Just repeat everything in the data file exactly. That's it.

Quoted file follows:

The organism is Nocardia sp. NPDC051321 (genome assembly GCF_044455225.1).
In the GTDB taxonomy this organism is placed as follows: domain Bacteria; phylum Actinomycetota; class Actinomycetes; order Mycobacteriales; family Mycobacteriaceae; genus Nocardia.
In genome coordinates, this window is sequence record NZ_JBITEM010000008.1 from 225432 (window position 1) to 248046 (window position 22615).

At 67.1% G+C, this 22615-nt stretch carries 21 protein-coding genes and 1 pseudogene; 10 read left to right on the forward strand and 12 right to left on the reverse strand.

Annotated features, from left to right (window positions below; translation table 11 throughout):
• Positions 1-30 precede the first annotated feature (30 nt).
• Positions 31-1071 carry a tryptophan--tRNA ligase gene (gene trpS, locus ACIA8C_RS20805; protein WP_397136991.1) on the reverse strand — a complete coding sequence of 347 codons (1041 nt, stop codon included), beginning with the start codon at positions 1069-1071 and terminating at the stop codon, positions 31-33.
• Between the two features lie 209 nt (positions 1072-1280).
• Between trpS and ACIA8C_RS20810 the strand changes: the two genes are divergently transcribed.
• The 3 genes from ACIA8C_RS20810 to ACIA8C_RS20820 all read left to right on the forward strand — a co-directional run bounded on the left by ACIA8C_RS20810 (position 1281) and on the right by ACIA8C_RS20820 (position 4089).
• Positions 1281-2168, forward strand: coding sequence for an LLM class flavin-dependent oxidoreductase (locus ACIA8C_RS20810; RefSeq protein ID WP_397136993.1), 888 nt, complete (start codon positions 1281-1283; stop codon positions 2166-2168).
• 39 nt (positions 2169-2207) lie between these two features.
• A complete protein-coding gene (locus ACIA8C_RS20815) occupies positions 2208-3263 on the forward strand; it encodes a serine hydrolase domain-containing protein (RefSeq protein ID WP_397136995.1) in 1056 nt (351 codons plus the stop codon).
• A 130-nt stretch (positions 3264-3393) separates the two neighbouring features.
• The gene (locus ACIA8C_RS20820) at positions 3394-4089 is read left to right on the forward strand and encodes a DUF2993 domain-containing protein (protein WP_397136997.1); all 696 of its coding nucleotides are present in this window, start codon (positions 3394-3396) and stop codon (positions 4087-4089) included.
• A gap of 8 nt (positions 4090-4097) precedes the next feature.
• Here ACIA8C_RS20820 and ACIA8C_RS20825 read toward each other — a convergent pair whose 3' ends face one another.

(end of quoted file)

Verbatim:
The organism is Nocardia sp. NPDC051321 (genome assembly GCF_044455225.1).
In the GTDB taxonomy this organism is placed as follows: domain Bacteria; phylum Actinomycetota; class Actinomycetes; order Mycobacteriales; family Mycobacteriaceae; genus Nocardia.
In genome coordinates, this window is sequence record NZ_JBITEM010000008.1 from 225432 (window position 1) to 248046 (window position 22615).

At 67.1% G+C, this 22615-nt stretch carries 21 protein-coding genes and 1 pseudogene; 10 read left to right on the forward strand and 12 right to left on the reverse strand.

Annotated features, from left to right (window positions below; translation table 11 throughout):
• Positions 1-30 precede the first annotated feature (30 nt).
• Positions 31-1071 carry a tryptophan--tRNA ligase gene (gene trpS, locus ACIA8C_RS20805; protein WP_397136991.1) on the reverse strand — a complete coding sequence of 347 codons (1041 nt, stop codon included), beginning with the start codon at positions 1069-1071 and terminating at the stop codon, positions 31-33.
• Between the two features lie 209 nt (positions 1072-1280).
• Between trpS and ACIA8C_RS20810 the strand changes: the two genes are divergently transcribed.
• The 3 genes from ACIA8C_RS20810 to ACIA8C_RS20820 all read left to right on the forward strand — a co-directional run bounded on the left by ACIA8C_RS20810 (position 1281) and on the right by ACIA8C_RS20820 (position 4089).
• Positions 1281-2168, forward strand: coding sequence for an LLM class flavin-dependent oxidoreductase (locus ACIA8C_RS20810; RefSeq protein ID WP_397136993.1), 888 nt, complete (start codon positions 1281-1283; stop codon positions 2166-2168).
• 39 nt (positions 2169-2207) lie between these two features.
• A complete protein-coding gene (locus ACIA8C_RS20815) occupies positions 2208-3263 on the forward strand; it encodes a serine hydrolase domain-containing protein (RefSeq protein ID WP_397136995.1) in 1056 nt (351 codons plus the stop codon).
• A 130-nt stretch (positions 3264-3393) separates the two neighbouring features.
• The gene (locus ACIA8C_RS20820) at positions 3394-4089 is read left to right on the forward strand and encodes a DUF2993 domain-containing protein (protein WP_397136997.1); all 696 of its coding nucleotides are present in this window, start codon (positions 3394-3396) and stop codon (positions 4087-4089) included.
• A gap of 8 nt (positions 4090-4097) precedes the next feature.
• Here ACIA8C_RS20820 and ACIA8C_RS20825 read toward each other — a convergent pair whose 3' ends face one another.